The rising number of acid attacks have led to discussions around stricter regulations for buying and selling corrosive substances and Home Secretary Amber Rudd has promised to review sentencing guidelines, with acid attack perpetrators potentially facing life in prison.

The body has very few specific protective and repair mechanisms for burns which is why medical advances are so crucial. Although denaturation of proteins is a common effect of all type of burns, chemical injuries are often more severe than thermal injuries because there is often longer exposure to corrosive substances.

The duration of the chemical’s contact with the skin is the major determinant of injury severity and chemical burns are characterized by ongoing tissue destruction for as long as the inciting agent is present. Because of this, the immediate removal of the agent or any affected clothing and a thorough irrigation with water at the scene is vital.

RAFT Scientist Stuart Brown said:

As well as causing great damage due to its chemically corrosive nature, highly concentrated sulfuric acid can soar to boiling point when it comes into contact with water and because the human body is composed of around 60 per cent water this can cause agonizing pain and burns for a victim if it comes contact with the skin.

An acid attack victim would at first feel a hot sensation before suffering agonizing pain as the skin starts to burn as the acid reacts with the water in the skin. It’s a very quick process and can only take a few seconds as the skin swells and then contracts.

Because of how acid reacts when brought into contact with water, people may not realize but you actually need to use a large amount of water to wash any acid off. If you try to do it slowly with a small amount of water then it can actually make it worse because of the chemical reaction and heating effect.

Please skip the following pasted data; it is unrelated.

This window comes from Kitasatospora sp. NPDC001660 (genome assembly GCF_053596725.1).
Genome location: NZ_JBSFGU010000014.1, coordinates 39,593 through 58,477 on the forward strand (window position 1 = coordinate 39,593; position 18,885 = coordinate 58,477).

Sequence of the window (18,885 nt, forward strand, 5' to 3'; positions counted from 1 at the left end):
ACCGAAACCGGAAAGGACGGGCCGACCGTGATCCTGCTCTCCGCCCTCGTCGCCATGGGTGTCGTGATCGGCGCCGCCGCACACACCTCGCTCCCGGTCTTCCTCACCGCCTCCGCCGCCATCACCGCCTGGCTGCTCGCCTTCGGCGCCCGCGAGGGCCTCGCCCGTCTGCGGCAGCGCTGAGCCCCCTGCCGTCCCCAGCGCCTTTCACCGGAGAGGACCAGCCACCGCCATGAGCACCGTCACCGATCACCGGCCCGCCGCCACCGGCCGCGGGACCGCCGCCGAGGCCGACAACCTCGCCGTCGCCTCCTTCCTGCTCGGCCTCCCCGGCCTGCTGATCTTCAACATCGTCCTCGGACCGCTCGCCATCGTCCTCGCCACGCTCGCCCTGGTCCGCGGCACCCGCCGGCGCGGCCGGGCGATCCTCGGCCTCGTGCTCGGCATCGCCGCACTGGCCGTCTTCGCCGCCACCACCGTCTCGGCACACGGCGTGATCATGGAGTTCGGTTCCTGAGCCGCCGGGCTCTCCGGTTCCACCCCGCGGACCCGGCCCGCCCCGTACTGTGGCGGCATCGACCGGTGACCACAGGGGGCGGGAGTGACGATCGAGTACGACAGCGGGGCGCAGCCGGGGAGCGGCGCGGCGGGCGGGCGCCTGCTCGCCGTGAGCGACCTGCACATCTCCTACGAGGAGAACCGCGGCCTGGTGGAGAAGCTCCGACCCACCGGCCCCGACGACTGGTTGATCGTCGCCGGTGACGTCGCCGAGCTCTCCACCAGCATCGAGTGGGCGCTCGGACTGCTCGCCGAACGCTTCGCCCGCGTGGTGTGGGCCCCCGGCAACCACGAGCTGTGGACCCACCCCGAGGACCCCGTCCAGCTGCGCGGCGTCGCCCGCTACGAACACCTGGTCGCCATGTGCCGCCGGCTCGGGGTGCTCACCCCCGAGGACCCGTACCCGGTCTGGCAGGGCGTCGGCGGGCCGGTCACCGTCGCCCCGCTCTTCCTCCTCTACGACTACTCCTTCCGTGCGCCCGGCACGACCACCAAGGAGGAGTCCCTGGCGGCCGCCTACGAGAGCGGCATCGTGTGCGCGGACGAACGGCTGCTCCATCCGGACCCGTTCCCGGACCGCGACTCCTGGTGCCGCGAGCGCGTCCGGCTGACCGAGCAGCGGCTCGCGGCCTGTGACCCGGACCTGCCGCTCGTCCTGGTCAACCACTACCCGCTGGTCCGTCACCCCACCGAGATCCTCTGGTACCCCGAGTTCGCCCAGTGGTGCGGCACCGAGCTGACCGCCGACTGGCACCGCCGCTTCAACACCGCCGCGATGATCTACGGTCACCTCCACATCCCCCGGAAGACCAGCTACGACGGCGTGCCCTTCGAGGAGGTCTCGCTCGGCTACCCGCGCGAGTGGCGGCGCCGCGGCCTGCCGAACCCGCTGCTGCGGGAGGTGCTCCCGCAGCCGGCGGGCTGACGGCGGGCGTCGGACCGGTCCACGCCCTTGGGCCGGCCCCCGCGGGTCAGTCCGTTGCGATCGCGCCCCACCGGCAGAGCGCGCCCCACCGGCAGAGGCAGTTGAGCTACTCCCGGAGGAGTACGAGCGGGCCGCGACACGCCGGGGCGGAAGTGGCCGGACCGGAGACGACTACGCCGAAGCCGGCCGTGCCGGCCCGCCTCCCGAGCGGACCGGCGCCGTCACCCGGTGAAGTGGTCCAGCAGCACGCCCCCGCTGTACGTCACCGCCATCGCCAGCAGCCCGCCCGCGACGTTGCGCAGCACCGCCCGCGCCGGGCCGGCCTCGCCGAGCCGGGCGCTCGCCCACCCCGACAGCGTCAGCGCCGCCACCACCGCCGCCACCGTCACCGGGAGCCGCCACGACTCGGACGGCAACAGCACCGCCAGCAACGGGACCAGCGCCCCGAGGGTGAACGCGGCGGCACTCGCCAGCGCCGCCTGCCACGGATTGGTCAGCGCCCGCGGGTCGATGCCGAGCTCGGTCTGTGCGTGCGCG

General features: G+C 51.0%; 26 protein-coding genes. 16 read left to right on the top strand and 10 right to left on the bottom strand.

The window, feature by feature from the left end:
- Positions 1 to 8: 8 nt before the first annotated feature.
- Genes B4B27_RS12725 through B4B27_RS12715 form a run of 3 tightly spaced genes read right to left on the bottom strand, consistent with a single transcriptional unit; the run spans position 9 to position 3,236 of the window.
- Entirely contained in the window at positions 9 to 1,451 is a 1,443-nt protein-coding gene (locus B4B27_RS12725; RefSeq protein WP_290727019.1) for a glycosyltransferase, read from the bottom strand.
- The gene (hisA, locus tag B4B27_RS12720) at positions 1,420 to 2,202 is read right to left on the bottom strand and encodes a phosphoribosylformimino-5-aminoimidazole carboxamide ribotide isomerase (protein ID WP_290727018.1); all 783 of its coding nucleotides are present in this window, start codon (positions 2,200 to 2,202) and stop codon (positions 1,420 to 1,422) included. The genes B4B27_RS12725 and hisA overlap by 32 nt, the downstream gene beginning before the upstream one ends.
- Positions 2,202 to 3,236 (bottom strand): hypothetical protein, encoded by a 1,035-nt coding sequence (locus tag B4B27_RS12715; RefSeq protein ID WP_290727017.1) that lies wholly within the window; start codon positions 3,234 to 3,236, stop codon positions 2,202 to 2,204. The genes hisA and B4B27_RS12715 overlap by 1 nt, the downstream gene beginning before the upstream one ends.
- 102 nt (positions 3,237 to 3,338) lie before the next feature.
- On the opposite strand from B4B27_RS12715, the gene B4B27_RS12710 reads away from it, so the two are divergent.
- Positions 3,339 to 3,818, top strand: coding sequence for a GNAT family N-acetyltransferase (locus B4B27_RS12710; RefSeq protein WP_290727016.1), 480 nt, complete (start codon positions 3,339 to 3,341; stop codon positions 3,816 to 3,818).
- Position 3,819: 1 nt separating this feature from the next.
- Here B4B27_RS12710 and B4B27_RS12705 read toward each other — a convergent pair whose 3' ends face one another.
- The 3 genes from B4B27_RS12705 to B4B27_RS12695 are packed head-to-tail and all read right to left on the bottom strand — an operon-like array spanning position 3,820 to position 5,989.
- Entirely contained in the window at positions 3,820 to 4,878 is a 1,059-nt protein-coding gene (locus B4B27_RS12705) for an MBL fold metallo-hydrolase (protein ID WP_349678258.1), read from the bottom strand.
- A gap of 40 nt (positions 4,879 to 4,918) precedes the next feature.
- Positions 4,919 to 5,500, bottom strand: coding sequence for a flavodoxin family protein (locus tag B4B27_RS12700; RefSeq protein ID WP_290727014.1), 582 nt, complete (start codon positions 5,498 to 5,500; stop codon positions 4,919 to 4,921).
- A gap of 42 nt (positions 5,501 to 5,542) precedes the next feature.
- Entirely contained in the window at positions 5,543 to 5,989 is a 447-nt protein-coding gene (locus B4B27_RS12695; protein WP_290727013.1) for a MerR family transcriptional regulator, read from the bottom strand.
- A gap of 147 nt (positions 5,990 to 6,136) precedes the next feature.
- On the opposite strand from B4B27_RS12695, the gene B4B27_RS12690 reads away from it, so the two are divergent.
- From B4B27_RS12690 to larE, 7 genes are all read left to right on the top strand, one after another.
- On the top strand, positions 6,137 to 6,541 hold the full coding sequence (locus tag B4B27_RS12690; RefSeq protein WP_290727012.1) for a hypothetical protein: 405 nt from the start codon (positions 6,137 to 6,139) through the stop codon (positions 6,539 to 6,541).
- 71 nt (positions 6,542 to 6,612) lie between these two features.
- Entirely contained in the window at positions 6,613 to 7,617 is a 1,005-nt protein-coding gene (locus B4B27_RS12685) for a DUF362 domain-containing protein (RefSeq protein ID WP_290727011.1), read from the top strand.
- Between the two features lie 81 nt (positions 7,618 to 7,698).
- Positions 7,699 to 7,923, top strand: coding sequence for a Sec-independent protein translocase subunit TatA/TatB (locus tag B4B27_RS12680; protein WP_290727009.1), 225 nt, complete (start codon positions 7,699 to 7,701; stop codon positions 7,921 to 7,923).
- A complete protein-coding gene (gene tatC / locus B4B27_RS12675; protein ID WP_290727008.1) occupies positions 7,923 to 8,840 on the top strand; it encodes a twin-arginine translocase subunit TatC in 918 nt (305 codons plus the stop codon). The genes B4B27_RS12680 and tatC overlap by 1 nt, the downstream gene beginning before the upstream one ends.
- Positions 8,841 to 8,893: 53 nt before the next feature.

Irrigation should be copious, and to the floor or in a special tank for runoff water, avoiding placing the patient into a tub, which could spread the corrosive agent to previously unexposed tissue and increase the damage.

Obviously, the long-term treatment for burns victims is essential and this is where SmartMatrix@ will give surgeons new treatment options to help increase the healing  process and improve the final appearance of the wound which is especially important for exposed areas like the face, which are often most affected in acid attacks.

The first target market for Smart Matrix® will be surgical wounds - a market comprising 17.5m procedures per annum. But possible further wound applications for Smart Matrix include: severe burns, chronic wounds, traumatic injuries, military wounds and ulcers.

RAFT Patron, celebrity chef and former burns victim Peter Gordon said:

What RAFT is doing is wonderful and I have nothing but admiration for the team. I was in hospital three times as a child for extended periods and to lose that time was tough. It’s incredible to know that there will be quicker healing times and a lot less scarring for future patients thanks to the amazing research which is happening at the moment. If I suffered those same injuries now, I’m sure I’d be treated in a very different way because of the advances being made.

Ferrial Syed who was badly burned as a toddler and became one of RAFT’s youngest patients to benefit from the charity’s lifesaving research said:

I often wonder how less traumatic my recovery would have been if RAFT’s Smart Matrix® had been available at the time of my accident. I look forward to the benefits it will give to patients in the future suffering similar traumas to their skin, major burns, military injuries, leg ulcers and so forth.


The opinions expressed here are the views of the writer and do not necessarily reflect the views and opinions of News Medical.